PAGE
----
Queen awards prestigious Regius Professorship to Mathematics Institute
Warwick's Mathematics Institute has been awarded a highly prestigious Regius Professorship by the Queen to mark the Diamond Jubilee. The department is among a select group of 12 departments at institutions across the country to be awarded the title.
A Regius Professorship is a rare privilege, with only two created in the past century. It is a reflection of the exceptionally high quality of teaching and research at an institution.
The Mathematics Institute can now assign the title to an existing Professor or can appoint a new professor to take the chair and hold the title.
The Queen has bestowed the awards after taking advice from ministers, who were in turn advised by a panel of eminent academics led by Sir Graeme Davies, former Vice-Chancellor of the University of London.
Warwick's Vice-Chancellor Professor Nigel Thrift welcomed the announcement:
The Mathematics Institute is one of the top mathematics departments in the world and this award confirms its world-leading status. We are extremely proud to be among the small group of universities to have been awarded a Regius Professorship.”
Professor Colin Sparrow, Head of the Mathematics Institute, said:
This award is testament to the world-leading quality of the teaching and research in the department. Regius Professorships have traditionally been awarded to very old universities, so this is a remarkable achievement for a University that first admitted undergraduates to its mathematics courses less than 50 years ago.”
David Willetts, Minister for Universities and Science, commented:
I was incredibly impressed by the quality and range of the applications received and am delighted that twelve new Regius Professorships are to be created. Together, the successful applications demonstrated an exceptionally high level of achievement in both teaching and research.
It is testament to the quality and strength of our higher education sector that so many universities were considered worthy of such a distinguished honour."
Chloe Smith, Minister for Political and Constitutional Reform, added:
I have been bowled over by the response from universities. The submissions we received were incredibly strong, which is why we advised The Queen to create twice as many Regius Professorships than originally planned.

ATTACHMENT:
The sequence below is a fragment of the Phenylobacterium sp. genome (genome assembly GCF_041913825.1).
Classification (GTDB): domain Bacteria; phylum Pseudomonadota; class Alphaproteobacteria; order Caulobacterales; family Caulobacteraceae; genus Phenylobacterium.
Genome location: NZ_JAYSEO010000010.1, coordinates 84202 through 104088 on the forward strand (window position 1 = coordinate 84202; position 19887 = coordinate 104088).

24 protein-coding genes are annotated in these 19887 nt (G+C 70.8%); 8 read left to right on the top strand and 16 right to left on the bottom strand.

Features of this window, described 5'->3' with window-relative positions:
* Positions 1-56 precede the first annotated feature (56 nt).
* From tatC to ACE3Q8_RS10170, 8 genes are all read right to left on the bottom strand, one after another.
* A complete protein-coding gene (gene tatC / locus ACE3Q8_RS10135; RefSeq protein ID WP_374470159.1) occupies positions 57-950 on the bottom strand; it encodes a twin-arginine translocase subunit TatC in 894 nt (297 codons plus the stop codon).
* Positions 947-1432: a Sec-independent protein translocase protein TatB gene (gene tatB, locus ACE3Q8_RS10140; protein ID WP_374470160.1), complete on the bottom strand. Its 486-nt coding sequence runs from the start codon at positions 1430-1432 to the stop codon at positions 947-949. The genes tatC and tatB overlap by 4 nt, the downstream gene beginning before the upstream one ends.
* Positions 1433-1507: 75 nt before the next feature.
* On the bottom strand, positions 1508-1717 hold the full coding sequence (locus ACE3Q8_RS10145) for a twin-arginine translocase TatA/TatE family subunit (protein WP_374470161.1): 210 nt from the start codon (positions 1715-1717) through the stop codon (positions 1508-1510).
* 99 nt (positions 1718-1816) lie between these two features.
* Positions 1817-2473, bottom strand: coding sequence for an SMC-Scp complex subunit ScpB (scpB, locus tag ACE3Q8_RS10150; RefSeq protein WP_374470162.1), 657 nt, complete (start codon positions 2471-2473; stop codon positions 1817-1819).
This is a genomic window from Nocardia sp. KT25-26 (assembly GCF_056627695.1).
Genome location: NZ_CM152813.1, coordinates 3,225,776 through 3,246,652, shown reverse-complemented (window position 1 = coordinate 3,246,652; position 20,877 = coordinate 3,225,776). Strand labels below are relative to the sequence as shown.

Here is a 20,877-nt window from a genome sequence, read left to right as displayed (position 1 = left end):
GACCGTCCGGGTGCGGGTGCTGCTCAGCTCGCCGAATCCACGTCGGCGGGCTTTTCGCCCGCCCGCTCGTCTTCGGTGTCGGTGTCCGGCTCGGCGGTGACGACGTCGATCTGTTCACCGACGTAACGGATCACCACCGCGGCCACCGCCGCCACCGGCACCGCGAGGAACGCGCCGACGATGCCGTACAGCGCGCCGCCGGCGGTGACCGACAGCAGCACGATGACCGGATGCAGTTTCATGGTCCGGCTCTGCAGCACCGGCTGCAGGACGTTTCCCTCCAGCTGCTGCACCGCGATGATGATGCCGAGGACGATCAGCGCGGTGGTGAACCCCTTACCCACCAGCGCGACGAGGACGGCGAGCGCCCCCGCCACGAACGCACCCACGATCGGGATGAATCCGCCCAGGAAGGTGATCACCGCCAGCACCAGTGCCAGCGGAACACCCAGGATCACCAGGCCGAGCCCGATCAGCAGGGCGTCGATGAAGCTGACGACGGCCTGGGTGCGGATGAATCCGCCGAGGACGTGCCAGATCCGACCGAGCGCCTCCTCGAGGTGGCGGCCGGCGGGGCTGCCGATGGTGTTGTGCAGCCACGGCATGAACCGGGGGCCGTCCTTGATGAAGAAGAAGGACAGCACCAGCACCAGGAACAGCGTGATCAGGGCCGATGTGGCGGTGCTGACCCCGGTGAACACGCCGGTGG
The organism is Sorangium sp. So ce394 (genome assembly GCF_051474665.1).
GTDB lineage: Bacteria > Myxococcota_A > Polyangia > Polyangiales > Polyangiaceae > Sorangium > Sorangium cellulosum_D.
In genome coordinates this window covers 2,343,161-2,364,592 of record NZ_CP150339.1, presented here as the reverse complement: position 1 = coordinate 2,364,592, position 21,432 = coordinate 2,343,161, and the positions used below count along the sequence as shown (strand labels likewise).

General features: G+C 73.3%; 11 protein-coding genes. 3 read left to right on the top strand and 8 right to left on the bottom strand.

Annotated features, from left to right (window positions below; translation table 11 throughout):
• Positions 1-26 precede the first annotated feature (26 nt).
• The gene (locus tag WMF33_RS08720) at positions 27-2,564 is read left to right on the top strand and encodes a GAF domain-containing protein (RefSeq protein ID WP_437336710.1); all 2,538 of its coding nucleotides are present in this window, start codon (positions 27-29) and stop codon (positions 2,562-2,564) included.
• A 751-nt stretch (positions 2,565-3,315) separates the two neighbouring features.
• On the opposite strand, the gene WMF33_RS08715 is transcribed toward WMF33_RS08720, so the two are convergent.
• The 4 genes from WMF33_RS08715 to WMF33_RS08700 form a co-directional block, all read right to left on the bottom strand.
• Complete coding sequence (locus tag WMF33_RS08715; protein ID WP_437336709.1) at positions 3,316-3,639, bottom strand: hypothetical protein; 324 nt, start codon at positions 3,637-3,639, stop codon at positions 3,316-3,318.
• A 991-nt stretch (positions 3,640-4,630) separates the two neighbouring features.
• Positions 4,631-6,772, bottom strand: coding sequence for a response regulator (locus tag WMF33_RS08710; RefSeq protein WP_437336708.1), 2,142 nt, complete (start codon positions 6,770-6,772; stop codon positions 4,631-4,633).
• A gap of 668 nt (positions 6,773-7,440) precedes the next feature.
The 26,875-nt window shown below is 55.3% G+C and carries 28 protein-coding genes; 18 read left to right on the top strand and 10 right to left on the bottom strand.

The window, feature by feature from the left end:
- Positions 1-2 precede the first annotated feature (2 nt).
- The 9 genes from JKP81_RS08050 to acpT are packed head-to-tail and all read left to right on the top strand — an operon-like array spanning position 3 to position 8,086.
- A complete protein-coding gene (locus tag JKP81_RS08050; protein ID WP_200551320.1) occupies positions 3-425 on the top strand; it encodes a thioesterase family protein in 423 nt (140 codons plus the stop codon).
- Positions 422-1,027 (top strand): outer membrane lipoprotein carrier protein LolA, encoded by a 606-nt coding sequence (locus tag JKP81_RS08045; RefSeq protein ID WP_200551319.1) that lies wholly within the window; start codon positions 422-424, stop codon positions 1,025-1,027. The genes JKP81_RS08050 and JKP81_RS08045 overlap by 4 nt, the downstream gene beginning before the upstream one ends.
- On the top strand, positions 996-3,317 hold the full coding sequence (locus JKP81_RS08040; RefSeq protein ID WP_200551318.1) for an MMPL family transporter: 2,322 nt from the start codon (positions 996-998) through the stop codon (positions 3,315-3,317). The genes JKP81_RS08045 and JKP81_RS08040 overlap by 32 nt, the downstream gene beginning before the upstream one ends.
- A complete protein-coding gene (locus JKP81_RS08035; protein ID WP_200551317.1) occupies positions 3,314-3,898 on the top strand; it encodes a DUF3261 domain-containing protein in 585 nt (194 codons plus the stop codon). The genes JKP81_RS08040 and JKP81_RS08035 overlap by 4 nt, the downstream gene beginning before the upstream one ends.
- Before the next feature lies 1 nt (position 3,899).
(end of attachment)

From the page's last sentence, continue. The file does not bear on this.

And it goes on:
The twelve institutions can consider themselves truly deserving of this great honour."
In the past, Regius Professorships were created when a university chair was founded or endowed by a Royal patron. Before today, they were limited to a handful of the ancient universities of the United Kingdom and Ireland, namely Oxford, Cambridge, St Andrews, Glasgow, Aberdeen, Edinburgh and Trinity College, Dublin.
The title of Regius Professor has notably been held by the late historian Hugh Trevor-Roper, Regius Professor of Modern History at Oxford, and the 18th century poet Thomas Gray, who was Regius Professor of Modern History at Cambridge.
The creation of Regius Professorships falls under the Royal Prerogative, and each appointment is approved by the Monarch on ministerial advice. Only two others have been awarded in the last century, to mark the 200th anniversary of the birth of Charles Darwin in 2009. Before then, the most recent Regius Professorship was created by Queen Victoria.
The full list of the new posts of Regius Professor is:
- University of Warwick – Mathematics
- University of Dundee – Life Sciences
- Imperial College, London – Engineering
- London School of Economics and Political Science – Economics
- The Open University – Open Education
- University of Manchester – Physics
- Royal Holloway, University of London – Music
- University of Essex – Political Science
- King’s College London – Psychiatry
- University of Reading – Meteorology and Climate Science
- University of Southampton – Computer Science
- University of Surrey – Electronic Engineering